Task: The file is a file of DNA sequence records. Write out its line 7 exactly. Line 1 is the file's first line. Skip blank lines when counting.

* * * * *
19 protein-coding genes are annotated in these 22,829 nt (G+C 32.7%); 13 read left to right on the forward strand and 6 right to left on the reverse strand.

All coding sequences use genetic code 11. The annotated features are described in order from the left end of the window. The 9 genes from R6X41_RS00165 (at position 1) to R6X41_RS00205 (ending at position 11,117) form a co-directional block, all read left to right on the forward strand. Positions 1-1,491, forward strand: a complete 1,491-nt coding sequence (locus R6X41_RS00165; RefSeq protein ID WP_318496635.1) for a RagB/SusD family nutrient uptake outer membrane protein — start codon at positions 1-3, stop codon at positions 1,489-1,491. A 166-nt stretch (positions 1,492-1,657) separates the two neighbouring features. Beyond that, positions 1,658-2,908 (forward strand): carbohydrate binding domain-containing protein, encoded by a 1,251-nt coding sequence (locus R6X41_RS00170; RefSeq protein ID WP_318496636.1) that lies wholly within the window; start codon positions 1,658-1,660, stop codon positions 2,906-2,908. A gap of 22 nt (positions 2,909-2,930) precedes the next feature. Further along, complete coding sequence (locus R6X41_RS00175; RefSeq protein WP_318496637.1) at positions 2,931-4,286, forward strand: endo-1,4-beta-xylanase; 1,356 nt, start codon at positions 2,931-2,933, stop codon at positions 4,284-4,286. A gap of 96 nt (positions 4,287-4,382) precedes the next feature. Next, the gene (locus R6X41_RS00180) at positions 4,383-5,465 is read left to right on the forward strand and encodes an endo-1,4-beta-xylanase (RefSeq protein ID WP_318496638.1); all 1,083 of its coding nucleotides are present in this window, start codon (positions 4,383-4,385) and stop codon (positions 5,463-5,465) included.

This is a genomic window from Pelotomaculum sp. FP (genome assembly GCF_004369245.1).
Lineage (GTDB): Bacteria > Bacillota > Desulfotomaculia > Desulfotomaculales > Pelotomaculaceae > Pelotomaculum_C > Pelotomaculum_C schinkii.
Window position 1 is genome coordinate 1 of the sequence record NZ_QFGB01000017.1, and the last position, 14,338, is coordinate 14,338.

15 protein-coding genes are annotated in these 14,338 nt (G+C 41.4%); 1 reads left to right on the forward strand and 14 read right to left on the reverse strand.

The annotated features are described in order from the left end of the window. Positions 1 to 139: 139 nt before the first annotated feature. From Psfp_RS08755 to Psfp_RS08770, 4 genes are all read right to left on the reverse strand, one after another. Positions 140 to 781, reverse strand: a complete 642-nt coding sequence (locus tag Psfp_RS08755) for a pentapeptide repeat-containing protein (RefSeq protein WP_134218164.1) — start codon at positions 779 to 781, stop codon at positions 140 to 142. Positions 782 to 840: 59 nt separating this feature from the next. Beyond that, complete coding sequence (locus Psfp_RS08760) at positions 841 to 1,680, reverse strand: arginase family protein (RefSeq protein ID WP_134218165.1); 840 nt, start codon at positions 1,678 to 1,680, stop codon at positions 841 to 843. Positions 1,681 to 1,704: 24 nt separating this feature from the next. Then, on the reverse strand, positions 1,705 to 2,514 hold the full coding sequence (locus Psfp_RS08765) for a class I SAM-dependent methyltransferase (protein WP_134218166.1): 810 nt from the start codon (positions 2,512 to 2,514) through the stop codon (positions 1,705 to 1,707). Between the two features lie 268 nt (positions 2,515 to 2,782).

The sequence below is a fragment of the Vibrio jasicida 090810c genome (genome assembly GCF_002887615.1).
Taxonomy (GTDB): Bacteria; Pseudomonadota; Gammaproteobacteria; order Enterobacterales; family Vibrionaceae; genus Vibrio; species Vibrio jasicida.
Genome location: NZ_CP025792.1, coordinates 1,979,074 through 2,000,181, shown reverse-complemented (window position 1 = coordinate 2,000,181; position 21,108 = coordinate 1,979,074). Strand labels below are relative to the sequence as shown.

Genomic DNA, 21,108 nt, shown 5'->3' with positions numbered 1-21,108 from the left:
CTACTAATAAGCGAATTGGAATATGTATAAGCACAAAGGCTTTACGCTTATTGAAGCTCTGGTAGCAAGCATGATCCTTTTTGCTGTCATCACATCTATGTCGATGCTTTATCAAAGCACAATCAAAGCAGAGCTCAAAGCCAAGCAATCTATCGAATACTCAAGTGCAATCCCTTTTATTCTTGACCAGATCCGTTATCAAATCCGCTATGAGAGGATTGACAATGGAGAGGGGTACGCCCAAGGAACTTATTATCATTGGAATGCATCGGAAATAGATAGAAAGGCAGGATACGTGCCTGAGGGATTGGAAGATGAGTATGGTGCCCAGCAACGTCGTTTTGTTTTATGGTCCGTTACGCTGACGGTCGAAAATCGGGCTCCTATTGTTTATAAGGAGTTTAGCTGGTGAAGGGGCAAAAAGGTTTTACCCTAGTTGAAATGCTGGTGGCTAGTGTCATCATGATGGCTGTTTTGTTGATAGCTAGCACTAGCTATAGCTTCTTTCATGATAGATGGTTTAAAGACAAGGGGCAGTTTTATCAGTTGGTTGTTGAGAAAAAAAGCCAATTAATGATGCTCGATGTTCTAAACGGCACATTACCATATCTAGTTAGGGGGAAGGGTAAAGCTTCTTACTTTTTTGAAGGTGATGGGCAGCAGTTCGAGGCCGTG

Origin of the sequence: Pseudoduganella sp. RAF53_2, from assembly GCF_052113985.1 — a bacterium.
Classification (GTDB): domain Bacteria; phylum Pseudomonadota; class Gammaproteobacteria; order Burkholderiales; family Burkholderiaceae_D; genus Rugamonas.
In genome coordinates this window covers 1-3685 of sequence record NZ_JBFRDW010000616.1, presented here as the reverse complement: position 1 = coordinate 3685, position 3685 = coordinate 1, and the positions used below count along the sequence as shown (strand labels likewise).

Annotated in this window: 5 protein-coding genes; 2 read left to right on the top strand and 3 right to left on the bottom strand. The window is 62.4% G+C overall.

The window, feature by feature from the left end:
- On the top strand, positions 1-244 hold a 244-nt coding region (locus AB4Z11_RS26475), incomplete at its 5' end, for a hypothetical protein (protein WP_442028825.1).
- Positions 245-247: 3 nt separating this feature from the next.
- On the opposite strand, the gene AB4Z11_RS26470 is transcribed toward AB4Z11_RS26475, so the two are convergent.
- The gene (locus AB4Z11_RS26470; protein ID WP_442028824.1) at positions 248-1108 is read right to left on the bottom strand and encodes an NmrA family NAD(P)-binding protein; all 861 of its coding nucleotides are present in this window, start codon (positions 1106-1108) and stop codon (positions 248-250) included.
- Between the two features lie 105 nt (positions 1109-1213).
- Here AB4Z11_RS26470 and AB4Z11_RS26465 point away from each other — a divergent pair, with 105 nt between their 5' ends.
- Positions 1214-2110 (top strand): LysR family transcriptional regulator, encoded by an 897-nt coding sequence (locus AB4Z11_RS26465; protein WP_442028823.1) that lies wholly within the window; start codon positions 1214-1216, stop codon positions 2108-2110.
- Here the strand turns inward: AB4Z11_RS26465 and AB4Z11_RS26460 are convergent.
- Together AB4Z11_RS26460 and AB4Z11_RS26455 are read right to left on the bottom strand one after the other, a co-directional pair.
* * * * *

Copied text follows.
The annotated features are described in order from the left end of the window. Positions 1 to 139: 139 nt before the first annotated feature. From Psfp_RS08755 to Psfp_RS08770, 4 genes are all read right to left on the reverse strand, one after another. Positions 140 to 781, reverse strand: a complete 642-nt coding sequence (locus tag Psfp_RS08755) for a pentapeptide repeat-containing protein (RefSeq protein WP_134218164.1) — start codon at positions 779 to 781, stop codon at positions 140 to 142. Positions 782 to 840: 59 nt separating this feature from the next. Beyond that, complete coding sequence (locus Psfp_RS08760) at positions 841 to 1,680, reverse strand: arginase family protein (RefSeq protein ID WP_134218165.1); 840 nt, start codon at positions 1,678 to 1,680, stop codon at positions 841 to 843. Positions 1,681 to 1,704: 24 nt separating this feature from the next. Then, on the reverse strand, positions 1,705 to 2,514 hold the full coding sequence (locus Psfp_RS08765) for a class I SAM-dependent methyltransferase (protein WP_134218166.1): 810 nt from the start codon (positions 2,512 to 2,514) through the stop codon (positions 1,705 to 1,707). Between the two features lie 268 nt (positions 2,515 to 2,782).